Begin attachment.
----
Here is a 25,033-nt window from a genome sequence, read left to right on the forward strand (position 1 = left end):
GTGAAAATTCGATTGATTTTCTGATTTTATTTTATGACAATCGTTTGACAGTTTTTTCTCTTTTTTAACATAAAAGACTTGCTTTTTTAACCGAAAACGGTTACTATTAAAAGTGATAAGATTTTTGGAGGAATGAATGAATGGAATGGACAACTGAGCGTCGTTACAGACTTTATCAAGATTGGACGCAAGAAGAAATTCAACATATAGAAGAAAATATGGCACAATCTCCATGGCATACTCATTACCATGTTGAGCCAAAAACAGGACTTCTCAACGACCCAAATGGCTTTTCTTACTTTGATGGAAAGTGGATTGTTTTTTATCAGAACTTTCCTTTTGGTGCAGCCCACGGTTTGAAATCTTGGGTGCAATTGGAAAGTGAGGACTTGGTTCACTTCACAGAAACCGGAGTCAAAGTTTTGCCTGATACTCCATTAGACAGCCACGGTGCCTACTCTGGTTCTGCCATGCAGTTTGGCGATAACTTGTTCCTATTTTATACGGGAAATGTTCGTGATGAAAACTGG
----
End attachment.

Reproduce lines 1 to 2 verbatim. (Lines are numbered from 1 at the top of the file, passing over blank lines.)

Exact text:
Here is a 25,033-nt window from a genome sequence, read left to right on the forward strand (position 1 = left end):
GTGAAAATTCGATTGATTTTCTGATTTTATTTTATGACAATCGTTTGACAGTTTTTTCTCTTTTTTAACATAAAAGACTTGCTTTTTTAACCGAAAACGGTTACTATTAAAAGTGATAAGATTTTTGGAGGAATGAATGAATGGAATGGACAACTGAGCGTCGTTACAGACTTTATCAAGATTGGACGCAAGAAGAAATTCAACATATAGAAGAAAATATGGCACAATCTCCATGGCATACTCATTACCATGTTGAGCCAAAAACAGGACTTCTCAACGACCCAAATGGCTTTTCTTACTTTGATGGAAAGTGGATTGTTTTTTATCAGAACTTTCCTTTTGGTGCAGCCCACGGTTTGAAATCTTGGGTGCAATTGGAAAGTGAGGACTTGGTTCACTTCACAGAAACCGGAGTCAAAGTTTTGCCTGATACTCCATTAGACAGCCACGGTGCCTACTCTGGTTCTGCCATGCAGTTTGGCGATAACTTGTTCCTATTTTATACGGGAAATGTTCGTGATGAAAACTGG